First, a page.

Geoff Thomas (Pastor of Alfred Place Baptist Church, Aberystwyth, 1965-2016) has written, ‘I do believe that losing a husband is the greatest loss a woman can experience’. No doubt Anna felt like that (Luke 2:36-40). She was a widow for more years than she’d been a wife.
Widowhood in Bible days, with no Welfare State, was no picnic. Even the very word ‘widow’ means ‘forsaken’ or ‘left desolate’. Problems began soon after the burial of their husbands – no paid employment, no welfare benefits, their means of visible support had gone. Unless someone from the family stepped forward, widows could be reduced to begging and gleaning (as in Ruth), unless their husbands had left them an inheritance, or they were wealthy in their own right. Jewish law allowed widows a share of the third year tithe (Deut. 26:12-13). It seems that the Jews did not always take their obligation to widows seriously and later Jesus was to denounce the Pharisees who ‘devoured widows’. Re-marriage was the best option for younger widows. Without protection widows could be denied their legal rights.
The Old Testament gives us a glimpse of God’s gracious love for widows and his provision for them (see for example: Deut. 10:18; Deut. 24:17-21: Exod. 22:22-23; Ps. 146:9). And of course the greatest example of love and compassion to widows was seen in the ministry of Jesus (to the widow of Nain, to name just one example) and of course to his own mother. In the pain and agony of the cross, Jesus made provision for his Mum (John 19:26-27) and we should do the same (Ps. 68:5).
Anna the prophetess
Anna was a member of one of the so-called ‘lost tribes’, the tribe of Asher, Jacob’s eighth son. In identifying who she is, Luke slips in that she was a prophetess (Luke 2:36). We can pass this by but it was a bit of a ‘wow’ moment. Up to this point there had been years and years of silence, no prophesy. And now suddenly there is a prophetess – God is speaking once more. What God said through Anna we do not know; she was not a writing prophet and there is no record. But we do know that she was one of those who were ‘looking forward to the redemption of Jerusalem’ (Luke 2:38), so it is likely that hers was a message of hope. God was on the move!
There is no indication that widowhood had made Anna bitter, as was the case with Naomi (Ruth 1:20). How easy it is to doubt the painful providences of God in our lives and to think that he has made a mistake. Maybe Anna has discovered the reality of Isaiah 54:5 ‘for your maker is your husband – the Lord Almighty is his name – the Holy One of Israel is your Redeemer’ and she was looking to God for her protection and provision. It is useful for Christian women to remember that they gain their identity, not by being Mrs X but by being in Christ, part of his bride.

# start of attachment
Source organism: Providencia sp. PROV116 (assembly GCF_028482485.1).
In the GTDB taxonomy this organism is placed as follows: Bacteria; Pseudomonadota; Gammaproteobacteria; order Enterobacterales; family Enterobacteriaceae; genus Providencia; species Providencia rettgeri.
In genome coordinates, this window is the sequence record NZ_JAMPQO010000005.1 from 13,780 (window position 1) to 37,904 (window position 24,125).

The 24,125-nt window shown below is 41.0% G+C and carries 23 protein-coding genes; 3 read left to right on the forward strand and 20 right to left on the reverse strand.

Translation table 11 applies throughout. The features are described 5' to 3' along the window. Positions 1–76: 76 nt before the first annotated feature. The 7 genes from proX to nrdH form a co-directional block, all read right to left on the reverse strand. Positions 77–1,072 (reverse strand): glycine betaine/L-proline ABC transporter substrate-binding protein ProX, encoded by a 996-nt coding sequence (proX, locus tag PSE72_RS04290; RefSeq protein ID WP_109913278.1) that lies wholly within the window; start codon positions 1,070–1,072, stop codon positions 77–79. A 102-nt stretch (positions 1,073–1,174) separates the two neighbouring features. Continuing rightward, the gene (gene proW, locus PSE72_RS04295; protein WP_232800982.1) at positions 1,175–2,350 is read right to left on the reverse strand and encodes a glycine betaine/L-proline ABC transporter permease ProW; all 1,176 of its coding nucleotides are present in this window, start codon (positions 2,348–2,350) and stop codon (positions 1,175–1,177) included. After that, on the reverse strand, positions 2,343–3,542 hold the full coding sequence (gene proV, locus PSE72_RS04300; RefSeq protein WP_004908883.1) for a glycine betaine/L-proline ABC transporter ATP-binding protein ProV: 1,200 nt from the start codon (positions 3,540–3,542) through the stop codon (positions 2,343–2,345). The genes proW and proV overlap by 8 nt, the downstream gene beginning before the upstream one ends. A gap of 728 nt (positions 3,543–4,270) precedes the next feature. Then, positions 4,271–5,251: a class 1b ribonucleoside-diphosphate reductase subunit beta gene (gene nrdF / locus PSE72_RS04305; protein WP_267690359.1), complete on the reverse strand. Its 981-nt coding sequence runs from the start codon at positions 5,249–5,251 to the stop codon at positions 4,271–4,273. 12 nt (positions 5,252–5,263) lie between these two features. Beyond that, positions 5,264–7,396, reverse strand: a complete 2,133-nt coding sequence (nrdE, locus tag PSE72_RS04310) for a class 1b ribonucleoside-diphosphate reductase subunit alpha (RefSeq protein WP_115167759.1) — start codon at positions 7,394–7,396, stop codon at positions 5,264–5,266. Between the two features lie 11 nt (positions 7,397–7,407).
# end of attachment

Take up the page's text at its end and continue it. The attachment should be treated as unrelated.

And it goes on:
Anna might have been ‘very old’ (Luke 2:36) but it is clear that she was very active. The Temple in Jerusalem was her favourite place to be. She may have lived there but more likely ‘she never left the Temple’ refers to the frequency of her presence there. She was present at both the public and private services. Her occupation was the worship, fasting and prayer in the service of God. She was undistracted by worldly cares (1 Cor. 7:34-35) and was able to be single-minded in her spiritual service. In widowhood we can look down at our circumstances and at the size of our losses or we can look up at and trust in the huge capability of our great big God.
Anna’s daily reality was the place that spoke most of the Lord who was to come. The Temple artefacts, the daily sacrifices and offerings – all spoke of sin and redemption, of cleansing and forgiveness and foreshadowed the hope that was to come. This was where she spent most of her time – in the place of dedication to God, to his laws and to his worship. For her it was also a place of watching and waiting – for the hope of redemption. She was watching and waiting for God to come and when he did she saw immediately, with the eye of faith, the person of her Saviour, in the baby before her.
Her immediate response is one of thanks; and then an act of fellowship, as she turns and speaks of the child to like-minded people in the Temple, those who were also watching and waiting for redemption. How sweet is Christian fellowship to those who are widowed. How easy it is in times of trial, to stay away from people or to slip in and out of church services so that no one speaks to us. For Anna, it was God’s people who were ‘God with skin on’ to her in her period of desolation due to bereavement.
The early church cared for widows and distributed food to them (Acts 6:1-4 and 1 Tim. 5:1-5). But as time moved on it seems that widows were set apart as servants of the church, prototype women’s workers (see 1 Tim. 5:9-10). These widows, at this new stage in their lives, were taking on opportunities for service. I wonder how many of the women commended by the Apostle Paul, for their gospel labours were widows? Historians of the early church write of the ‘order of virgins and of widows’ as women set apart for service.
Hard though it is, here is a challenge for our widows of today – what new opportunities will come your way now that you are widowed? Does that help you to see light at the end of the tunnel of widowhood? And a challenge for church leaders to see the potential of these ‘older women’ (Titus 2:3-4) and to set them apart and train them to ‘teach what is good’ (Titus 2:3) and train the next generation of godly women (Titus 2:4).
I know a family of missionary veterans. The older generation were home from the field, in reluctant retirement. The second generation were back on the mission field. The grandpa died. In her widowhood in her 80s, grandma went back to the mission field to minister to the widows of the land. She died there. She had grasped the opportunity for service to the Lord that came through suffering and loss.